, , , , , , , , , , , , , , , , , , , , , , , , , , , , , , , , , , , , ,

Paul Road to Damascus

Just finished reading an excellent post by Alessandro Gnocchi over at the Rorate Caeli blog (see here). For those who haven’t read it yet, I strongly suggest you go to the Rorate Caeli blog and have a read. The key quote is the following:

This is what has made the Synod on the Family recently concluded so dramatic an event and will make the next one even more so. What happened and will happen, will be not only a face-off between two different schools of thought, but the face-off between those who intend to preserve the Catholic faith as a whole and those who want to change it. In a few words, even if we are talking about bishops, cardinals and the Pope and therefore my words may appear to you to be harsh, even there we are dealing with the battle between Christ and the Antichrist. It remains only for us to choose which side to stand on.

Confirmation as to the poignancy of the above comes from the strangest of places. In the Jesuit magazine America, there appears an interview with a prominent feminist and public sinner (I am saying this for her own good) Camille Paglia. (see here) I will not go into details of who Miss Paglia is, but suffice it to say that one thing that she says in the interview is most striking. Here is the key quote:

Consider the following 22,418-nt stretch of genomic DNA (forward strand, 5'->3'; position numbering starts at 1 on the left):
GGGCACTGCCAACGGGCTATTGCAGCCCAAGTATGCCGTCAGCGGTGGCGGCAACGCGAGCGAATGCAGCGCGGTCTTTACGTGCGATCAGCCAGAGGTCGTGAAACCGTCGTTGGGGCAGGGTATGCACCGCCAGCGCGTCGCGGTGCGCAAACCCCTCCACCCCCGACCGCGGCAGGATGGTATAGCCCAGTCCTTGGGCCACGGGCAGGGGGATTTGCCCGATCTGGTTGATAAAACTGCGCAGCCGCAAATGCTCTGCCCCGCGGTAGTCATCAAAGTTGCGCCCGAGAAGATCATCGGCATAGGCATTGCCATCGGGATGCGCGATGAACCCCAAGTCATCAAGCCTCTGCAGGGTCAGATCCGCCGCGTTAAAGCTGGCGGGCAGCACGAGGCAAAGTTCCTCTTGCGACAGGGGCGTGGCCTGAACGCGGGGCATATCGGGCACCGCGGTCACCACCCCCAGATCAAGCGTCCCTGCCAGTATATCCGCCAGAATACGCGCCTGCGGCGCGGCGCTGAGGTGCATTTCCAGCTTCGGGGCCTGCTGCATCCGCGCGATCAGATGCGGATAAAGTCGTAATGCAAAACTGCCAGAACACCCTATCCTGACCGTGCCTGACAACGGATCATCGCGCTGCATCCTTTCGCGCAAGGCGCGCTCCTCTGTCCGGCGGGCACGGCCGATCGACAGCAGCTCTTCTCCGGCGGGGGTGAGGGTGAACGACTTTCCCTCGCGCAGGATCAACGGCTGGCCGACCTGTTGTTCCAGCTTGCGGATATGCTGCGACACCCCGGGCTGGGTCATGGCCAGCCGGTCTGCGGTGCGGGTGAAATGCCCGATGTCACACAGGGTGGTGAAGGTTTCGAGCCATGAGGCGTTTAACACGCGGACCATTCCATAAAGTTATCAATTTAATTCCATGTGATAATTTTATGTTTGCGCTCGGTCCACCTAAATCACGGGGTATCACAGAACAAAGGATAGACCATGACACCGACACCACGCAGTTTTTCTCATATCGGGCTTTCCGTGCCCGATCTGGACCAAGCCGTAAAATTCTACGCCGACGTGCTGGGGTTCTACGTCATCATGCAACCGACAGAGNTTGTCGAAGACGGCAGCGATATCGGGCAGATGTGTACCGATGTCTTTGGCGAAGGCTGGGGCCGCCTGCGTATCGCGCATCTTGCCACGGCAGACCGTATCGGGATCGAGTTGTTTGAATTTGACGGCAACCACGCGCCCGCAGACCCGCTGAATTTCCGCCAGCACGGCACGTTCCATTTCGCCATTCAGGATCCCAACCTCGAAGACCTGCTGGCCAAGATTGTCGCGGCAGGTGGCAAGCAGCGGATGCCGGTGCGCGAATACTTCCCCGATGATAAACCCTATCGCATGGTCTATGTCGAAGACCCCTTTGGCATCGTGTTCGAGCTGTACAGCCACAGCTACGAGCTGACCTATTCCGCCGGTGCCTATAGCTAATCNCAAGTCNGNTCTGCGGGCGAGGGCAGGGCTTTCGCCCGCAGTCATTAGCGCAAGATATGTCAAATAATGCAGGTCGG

What is your impression of Pope Francis so far?

Francis seems like an affable gust of fresh energy after the near-sepulchral persona of the prior pope, who seemed strangely stiff and reserved for a Bavarian. So that’s a big positive, in terms of captivating young people around the world and inspiring them toward charitable social action. However, I am somewhat baffled by the cat-and-mouse game that Francis seems to be playing with the media. Is he or is he not signaling his support of revolutionary reforms in Catholic doctrine?—particularly as it applies to sexuality. As a veteran of the 1960s, I of course strongly support the sexual revolution. But as a student of comparative religion, I have to say that when the Catholic Church trims its doctrine for politically correct convenience, it will no longer be Catholic.

Yes sports fans, “when the Catholic Church trims its doctrine for politically correct convenience, it will no longer be Catholic.

Now what part of that last quote do our Modernists not understand?

On an aside, please pray that Miss Paglia returns back to the path of salvation. Sounds like she is “looking to move” in that direction.